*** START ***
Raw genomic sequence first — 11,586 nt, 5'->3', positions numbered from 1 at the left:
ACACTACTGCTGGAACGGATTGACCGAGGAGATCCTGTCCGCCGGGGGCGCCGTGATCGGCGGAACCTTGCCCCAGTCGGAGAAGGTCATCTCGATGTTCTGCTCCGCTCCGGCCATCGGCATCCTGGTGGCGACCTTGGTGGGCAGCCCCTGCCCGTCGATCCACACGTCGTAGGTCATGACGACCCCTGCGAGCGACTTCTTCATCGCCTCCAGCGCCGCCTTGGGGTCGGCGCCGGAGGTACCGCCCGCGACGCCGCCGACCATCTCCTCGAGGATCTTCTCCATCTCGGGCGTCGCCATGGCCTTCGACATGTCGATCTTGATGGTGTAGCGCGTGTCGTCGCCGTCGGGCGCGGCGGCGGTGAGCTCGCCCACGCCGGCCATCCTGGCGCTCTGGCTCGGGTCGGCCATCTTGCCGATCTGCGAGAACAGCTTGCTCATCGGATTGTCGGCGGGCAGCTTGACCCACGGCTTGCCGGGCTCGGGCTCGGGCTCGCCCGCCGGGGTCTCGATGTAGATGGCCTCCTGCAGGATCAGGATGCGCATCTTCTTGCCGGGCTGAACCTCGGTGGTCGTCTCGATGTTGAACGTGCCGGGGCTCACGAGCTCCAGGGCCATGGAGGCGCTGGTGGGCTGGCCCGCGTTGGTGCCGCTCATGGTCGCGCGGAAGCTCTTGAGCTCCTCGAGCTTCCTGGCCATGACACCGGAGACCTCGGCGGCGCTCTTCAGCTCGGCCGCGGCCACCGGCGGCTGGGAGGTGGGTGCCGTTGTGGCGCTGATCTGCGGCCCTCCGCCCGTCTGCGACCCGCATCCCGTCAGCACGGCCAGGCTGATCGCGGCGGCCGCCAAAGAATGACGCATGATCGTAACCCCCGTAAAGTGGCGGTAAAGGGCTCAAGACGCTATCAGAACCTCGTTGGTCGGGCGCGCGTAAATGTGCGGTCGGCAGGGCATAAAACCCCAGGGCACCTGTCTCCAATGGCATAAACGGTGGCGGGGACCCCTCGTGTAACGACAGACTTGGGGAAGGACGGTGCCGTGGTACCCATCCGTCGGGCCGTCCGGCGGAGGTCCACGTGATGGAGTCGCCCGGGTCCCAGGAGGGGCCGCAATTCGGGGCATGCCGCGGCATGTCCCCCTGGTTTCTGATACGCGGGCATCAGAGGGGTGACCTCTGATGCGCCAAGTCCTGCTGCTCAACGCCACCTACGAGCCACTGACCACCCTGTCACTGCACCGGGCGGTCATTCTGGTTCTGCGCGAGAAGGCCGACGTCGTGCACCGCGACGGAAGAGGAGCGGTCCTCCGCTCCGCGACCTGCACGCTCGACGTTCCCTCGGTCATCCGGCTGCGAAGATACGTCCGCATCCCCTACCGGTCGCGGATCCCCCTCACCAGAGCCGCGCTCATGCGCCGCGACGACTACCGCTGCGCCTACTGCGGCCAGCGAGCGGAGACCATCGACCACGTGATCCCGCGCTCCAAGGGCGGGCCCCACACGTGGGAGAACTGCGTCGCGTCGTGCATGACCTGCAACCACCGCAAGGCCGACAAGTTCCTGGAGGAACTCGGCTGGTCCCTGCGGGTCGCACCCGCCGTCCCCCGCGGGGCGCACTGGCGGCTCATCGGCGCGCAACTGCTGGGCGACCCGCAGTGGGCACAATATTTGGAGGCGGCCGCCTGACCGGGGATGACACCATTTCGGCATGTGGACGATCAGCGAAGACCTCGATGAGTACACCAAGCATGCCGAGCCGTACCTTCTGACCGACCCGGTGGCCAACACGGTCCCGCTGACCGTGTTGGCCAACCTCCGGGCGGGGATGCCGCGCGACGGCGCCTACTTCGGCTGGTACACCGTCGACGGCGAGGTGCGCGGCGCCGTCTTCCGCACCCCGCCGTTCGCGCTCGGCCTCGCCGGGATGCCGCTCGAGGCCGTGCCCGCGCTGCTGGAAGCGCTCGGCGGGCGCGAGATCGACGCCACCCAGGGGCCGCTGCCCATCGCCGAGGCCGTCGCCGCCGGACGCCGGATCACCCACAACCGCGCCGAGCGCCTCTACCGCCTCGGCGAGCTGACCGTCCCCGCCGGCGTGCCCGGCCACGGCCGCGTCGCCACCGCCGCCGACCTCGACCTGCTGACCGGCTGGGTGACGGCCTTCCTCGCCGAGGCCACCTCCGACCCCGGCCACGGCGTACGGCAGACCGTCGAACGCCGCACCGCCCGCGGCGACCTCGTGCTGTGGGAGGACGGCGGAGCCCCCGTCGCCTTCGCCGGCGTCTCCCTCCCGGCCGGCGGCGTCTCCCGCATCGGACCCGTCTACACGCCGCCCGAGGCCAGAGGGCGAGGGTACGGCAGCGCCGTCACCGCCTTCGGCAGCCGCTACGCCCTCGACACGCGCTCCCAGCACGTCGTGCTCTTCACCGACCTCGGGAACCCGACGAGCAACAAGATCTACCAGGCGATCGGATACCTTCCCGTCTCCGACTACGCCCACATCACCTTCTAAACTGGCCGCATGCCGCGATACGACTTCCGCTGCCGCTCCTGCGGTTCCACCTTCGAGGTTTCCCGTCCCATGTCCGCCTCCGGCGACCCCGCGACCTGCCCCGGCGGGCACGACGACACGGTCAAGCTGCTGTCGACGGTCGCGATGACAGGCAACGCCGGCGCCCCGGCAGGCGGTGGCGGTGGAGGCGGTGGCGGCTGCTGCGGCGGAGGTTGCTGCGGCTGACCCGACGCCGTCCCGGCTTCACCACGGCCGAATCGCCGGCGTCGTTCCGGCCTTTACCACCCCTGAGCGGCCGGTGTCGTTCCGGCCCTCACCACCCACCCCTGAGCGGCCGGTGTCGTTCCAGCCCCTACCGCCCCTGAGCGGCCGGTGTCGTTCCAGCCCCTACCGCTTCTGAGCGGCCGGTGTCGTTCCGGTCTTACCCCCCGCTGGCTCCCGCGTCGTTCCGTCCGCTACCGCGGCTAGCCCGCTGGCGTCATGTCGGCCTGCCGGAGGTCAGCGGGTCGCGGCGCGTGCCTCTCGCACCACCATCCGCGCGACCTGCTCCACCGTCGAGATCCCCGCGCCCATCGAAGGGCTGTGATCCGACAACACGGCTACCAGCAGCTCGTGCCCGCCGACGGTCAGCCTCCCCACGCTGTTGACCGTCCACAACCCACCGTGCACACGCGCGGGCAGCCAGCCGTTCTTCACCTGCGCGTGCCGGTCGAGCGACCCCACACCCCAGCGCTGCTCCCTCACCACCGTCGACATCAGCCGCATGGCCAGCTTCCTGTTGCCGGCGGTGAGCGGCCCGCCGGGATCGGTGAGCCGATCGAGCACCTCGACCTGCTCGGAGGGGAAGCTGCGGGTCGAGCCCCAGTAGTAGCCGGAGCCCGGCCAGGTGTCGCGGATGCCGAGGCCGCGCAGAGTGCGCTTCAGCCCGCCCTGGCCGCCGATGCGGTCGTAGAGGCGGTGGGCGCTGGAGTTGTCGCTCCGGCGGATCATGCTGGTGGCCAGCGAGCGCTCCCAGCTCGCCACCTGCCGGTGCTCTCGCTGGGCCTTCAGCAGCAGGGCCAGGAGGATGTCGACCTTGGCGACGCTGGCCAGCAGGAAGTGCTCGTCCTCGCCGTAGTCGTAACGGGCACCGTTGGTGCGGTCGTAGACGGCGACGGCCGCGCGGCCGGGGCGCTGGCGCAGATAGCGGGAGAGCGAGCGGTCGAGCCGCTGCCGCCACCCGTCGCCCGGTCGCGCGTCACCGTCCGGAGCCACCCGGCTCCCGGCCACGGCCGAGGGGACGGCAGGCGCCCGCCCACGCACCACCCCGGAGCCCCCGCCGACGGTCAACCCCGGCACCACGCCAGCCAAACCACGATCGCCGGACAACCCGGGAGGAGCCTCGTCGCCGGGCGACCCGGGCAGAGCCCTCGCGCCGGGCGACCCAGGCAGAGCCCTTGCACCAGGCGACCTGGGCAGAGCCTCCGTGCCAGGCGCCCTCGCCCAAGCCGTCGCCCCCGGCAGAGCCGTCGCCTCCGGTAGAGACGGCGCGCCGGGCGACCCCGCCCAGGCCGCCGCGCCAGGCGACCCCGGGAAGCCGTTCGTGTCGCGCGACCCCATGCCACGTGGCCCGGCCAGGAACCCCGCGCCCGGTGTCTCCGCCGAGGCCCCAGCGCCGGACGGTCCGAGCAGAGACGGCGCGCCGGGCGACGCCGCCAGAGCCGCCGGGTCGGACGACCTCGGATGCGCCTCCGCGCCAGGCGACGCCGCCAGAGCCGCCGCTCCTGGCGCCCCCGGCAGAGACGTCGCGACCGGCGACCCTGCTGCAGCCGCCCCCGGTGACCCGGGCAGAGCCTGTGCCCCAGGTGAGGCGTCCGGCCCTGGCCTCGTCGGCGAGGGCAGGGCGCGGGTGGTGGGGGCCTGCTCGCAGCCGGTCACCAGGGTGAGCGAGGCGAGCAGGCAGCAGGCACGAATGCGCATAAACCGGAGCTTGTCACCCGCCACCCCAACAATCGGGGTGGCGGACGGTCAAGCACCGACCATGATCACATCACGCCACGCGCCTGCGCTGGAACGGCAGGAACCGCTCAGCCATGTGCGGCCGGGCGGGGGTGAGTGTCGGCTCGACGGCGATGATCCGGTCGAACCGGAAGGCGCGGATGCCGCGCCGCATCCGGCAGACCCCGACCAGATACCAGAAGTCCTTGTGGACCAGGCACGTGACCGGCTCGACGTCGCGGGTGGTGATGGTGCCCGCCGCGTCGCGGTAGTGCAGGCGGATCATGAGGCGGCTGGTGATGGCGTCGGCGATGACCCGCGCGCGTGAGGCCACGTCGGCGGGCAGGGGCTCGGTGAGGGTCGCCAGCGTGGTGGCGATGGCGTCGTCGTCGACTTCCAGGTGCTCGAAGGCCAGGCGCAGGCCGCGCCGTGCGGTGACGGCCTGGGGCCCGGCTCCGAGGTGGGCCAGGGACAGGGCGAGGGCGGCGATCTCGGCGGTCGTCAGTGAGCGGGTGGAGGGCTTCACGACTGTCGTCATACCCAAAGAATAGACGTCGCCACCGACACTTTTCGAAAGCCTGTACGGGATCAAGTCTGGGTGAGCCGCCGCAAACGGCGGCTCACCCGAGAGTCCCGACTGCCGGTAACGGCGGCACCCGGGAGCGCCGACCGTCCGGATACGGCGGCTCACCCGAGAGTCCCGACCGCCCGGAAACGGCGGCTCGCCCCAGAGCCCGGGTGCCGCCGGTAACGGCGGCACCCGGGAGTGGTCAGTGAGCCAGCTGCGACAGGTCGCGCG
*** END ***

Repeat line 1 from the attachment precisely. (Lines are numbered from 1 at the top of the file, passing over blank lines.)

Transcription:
Raw genomic sequence first — 11,586 nt, 5'->3', positions numbered from 1 at the left: